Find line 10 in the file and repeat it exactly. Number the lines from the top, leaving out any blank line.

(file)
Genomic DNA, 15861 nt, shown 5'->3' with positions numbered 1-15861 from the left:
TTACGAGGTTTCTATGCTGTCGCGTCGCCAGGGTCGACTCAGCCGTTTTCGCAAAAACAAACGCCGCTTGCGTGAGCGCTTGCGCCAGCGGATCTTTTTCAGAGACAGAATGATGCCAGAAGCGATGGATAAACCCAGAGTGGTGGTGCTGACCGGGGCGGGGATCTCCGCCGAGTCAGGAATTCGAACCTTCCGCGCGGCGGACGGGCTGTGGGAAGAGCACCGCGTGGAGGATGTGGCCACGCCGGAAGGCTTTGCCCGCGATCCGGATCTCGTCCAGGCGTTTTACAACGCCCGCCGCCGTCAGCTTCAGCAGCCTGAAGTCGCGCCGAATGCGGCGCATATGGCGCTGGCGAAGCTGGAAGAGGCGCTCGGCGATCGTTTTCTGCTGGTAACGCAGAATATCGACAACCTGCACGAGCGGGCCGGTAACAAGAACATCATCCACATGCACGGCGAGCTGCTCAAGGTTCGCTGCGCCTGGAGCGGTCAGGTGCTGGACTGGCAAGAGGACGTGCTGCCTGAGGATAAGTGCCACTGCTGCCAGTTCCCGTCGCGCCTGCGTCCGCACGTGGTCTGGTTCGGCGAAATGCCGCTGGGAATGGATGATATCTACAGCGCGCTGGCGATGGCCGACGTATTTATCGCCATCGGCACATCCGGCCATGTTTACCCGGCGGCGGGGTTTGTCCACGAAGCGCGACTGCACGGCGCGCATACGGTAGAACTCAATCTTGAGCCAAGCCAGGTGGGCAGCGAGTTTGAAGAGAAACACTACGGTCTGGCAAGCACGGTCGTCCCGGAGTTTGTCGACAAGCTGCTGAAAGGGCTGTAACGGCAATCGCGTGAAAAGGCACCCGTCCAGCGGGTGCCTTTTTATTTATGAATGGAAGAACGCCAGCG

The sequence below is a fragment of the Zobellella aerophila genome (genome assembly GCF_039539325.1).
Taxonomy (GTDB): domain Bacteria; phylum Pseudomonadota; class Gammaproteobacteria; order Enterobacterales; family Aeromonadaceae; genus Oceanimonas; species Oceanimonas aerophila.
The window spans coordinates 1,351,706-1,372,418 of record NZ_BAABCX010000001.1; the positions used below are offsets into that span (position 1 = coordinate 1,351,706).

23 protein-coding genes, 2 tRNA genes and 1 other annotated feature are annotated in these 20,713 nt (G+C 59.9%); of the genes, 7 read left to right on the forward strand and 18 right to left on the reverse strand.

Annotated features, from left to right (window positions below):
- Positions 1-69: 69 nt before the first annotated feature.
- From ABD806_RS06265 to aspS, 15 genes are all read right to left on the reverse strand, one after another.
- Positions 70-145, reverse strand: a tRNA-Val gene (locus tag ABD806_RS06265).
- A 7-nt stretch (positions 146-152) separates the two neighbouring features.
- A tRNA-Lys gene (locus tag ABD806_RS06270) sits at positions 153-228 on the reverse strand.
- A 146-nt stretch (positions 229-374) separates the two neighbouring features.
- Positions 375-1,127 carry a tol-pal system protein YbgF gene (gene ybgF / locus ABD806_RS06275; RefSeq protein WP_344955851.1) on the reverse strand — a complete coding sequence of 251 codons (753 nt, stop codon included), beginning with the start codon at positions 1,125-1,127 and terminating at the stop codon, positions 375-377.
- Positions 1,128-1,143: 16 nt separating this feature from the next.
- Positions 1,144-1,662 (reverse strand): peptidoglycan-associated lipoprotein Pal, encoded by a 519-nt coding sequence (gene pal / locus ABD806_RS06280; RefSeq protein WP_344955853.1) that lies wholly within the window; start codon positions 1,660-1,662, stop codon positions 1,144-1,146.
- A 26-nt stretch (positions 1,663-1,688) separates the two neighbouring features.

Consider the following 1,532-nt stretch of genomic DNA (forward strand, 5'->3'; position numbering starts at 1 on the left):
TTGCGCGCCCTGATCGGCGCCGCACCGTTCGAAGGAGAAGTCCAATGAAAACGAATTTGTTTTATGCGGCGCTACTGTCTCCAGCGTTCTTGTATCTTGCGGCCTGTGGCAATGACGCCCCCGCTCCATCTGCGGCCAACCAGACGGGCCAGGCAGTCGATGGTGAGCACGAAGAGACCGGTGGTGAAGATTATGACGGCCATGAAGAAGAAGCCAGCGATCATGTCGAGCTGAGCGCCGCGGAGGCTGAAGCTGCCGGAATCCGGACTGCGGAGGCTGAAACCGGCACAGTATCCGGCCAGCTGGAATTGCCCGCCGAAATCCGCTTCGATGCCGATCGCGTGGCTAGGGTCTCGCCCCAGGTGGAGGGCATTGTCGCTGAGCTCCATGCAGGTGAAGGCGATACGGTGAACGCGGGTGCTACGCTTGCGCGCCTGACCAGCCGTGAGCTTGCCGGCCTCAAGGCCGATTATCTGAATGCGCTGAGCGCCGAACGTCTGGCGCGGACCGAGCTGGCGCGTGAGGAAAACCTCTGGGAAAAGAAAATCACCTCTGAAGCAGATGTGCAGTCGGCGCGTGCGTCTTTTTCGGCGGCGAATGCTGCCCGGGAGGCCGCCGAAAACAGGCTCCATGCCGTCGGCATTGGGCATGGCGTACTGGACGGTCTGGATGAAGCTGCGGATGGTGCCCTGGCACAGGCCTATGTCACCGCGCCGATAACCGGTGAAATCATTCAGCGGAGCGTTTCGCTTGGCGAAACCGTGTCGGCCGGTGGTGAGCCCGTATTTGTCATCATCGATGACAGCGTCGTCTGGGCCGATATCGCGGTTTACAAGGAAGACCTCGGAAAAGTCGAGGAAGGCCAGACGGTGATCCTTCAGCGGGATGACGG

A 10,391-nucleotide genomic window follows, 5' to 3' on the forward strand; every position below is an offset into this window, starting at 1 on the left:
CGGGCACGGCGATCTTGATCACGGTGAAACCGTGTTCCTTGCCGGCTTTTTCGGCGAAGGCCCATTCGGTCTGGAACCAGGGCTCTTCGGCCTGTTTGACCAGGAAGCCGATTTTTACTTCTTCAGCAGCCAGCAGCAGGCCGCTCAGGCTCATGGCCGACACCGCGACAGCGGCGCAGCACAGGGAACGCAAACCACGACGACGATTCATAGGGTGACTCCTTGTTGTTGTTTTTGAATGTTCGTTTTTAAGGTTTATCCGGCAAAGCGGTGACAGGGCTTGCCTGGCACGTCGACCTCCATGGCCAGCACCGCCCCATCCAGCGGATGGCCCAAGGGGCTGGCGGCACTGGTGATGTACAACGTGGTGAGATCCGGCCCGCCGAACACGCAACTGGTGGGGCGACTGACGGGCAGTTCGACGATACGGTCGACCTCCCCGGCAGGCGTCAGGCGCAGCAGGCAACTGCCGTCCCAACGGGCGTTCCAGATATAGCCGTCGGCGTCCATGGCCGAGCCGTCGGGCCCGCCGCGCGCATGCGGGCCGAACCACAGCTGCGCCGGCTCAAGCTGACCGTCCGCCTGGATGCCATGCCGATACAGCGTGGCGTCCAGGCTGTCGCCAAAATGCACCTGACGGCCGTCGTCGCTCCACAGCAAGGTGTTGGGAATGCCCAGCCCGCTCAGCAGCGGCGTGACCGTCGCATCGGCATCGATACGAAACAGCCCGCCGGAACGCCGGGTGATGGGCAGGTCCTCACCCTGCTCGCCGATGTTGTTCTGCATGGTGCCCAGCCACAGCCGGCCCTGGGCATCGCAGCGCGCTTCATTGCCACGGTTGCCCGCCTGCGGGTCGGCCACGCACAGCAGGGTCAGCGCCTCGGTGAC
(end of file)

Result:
- Positions 70-145, reverse strand: a tRNA-Val gene (locus tag ABD806_RS06265).